Saturday, July 9, 2011
Monday, July 4, 2011
1. Freshness: Good design borrows; great design steals. All design builds on designs of the past, but great design has something that feels entirely new. Dominion caught a lot of attention because it was the first game to successfully turn deck building into a game all by itself.
2. Intrigue: A game needs a mystery to solve or a puzzle to work out. This is inherent in strategy games, but present in other games as well. Trivia games are still wildly popular because people love the sensation of figuring something out.
3. Variety: There’s an ancient Chinese proverb I just made up that says a monkey can shave a drunkard 10 times before it’s no longer funny. Games lose their luster if you see the same stuff every time. Magic the Gathering, king of collectible card games, offers near limitless variety.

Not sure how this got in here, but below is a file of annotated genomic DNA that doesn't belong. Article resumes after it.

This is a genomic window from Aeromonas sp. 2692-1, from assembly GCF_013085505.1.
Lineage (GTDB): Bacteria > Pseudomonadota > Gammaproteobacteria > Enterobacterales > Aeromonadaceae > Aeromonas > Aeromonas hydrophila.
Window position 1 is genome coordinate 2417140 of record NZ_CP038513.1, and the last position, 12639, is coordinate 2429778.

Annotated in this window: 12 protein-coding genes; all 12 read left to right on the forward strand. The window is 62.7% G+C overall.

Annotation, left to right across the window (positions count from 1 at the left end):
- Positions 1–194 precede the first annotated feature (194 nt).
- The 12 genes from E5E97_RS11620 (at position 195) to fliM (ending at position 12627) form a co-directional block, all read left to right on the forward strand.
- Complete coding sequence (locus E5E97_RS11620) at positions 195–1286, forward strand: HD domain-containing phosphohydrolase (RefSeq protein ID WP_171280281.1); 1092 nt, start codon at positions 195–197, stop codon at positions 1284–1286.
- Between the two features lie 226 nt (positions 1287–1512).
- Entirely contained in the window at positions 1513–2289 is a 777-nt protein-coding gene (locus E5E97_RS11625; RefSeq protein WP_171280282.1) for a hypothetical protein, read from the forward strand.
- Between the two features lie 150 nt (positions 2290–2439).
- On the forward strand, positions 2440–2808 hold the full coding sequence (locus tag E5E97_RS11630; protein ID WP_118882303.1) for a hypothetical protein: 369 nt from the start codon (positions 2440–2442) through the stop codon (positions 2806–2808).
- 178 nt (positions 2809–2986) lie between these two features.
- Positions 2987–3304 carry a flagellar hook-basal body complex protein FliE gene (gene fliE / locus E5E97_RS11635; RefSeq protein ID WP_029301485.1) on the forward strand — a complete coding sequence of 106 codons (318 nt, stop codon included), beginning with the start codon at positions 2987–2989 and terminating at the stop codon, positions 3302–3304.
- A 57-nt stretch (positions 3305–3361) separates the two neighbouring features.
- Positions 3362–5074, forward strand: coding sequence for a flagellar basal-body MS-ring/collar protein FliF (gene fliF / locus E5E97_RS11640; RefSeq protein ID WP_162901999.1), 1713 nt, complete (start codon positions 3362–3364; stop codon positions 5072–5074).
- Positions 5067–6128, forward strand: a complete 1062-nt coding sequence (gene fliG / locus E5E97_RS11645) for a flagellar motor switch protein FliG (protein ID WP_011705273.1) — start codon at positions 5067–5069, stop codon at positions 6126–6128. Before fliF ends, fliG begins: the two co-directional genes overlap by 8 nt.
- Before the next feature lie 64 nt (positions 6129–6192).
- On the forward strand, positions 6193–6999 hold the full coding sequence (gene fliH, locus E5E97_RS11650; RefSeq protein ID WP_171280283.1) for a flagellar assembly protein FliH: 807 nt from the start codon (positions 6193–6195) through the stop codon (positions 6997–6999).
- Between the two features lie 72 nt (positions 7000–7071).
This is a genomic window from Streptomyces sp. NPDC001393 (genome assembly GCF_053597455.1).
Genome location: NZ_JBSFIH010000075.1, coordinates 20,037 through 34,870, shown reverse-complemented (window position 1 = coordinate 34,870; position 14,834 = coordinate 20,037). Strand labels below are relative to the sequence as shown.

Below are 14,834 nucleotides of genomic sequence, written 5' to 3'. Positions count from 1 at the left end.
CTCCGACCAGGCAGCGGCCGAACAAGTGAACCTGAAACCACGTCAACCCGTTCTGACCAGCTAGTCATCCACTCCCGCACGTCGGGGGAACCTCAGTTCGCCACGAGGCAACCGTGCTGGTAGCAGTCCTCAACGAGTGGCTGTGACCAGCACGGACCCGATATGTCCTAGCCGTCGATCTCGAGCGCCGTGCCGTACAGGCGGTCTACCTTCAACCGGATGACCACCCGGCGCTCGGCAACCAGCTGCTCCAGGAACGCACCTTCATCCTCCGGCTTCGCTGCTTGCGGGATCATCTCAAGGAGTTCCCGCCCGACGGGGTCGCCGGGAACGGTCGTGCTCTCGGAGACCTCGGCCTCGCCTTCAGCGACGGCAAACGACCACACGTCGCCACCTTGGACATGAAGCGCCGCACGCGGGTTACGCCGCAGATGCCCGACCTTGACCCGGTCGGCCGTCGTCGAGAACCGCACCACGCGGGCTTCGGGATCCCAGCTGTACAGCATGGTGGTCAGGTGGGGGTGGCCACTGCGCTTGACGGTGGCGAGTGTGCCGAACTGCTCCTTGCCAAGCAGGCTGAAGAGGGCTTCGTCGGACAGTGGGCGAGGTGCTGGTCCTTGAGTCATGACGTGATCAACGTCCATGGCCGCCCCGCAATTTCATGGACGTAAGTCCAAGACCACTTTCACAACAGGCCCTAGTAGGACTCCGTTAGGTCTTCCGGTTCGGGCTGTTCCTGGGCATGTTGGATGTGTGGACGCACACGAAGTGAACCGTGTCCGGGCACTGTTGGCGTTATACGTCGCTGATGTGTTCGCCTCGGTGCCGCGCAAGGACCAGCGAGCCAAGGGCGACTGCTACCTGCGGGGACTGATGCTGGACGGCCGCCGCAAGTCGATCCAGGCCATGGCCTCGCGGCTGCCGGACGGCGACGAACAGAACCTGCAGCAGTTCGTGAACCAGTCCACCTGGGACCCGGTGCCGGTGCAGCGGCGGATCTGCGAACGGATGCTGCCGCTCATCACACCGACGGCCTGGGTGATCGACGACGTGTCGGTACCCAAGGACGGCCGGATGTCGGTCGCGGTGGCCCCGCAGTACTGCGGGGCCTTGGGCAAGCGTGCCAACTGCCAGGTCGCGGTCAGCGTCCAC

4. Elegance: I don’t mean it dances well and looks pretty in a dress, though bonus points if it does. Elegance in design is about using a little to do a lot. Great depth in a simple to understand package. It takes 10 minutes to learn the rules of Chess and a lifetime to master it.
5. Fun: Like the old line about pornography, fun is hard to define but you know it when you see it. Fun is personal. It’s the spark that makes you smile. Despite a rather dull and uninteresting set of rules, Monopoly has survived the ages because it taps in to the fun of being rich.
So there they are, the 5 factors of cool. You’ll note they make a snappy pneumonic acronym FIVE F. True, I had to use the slightly “dude that’s awesome” surfer term of “freshness” to make it happen, but “originality” would have made the acronym FIVE O and I am not the game police. These are the categories I will be using to tell you about games in the future and whether or not those games measure up to something worth playing. Let me know what ya think.
Next time on Cool Factor 5: The game 7 Wonders and how it holds up to the Five Factors.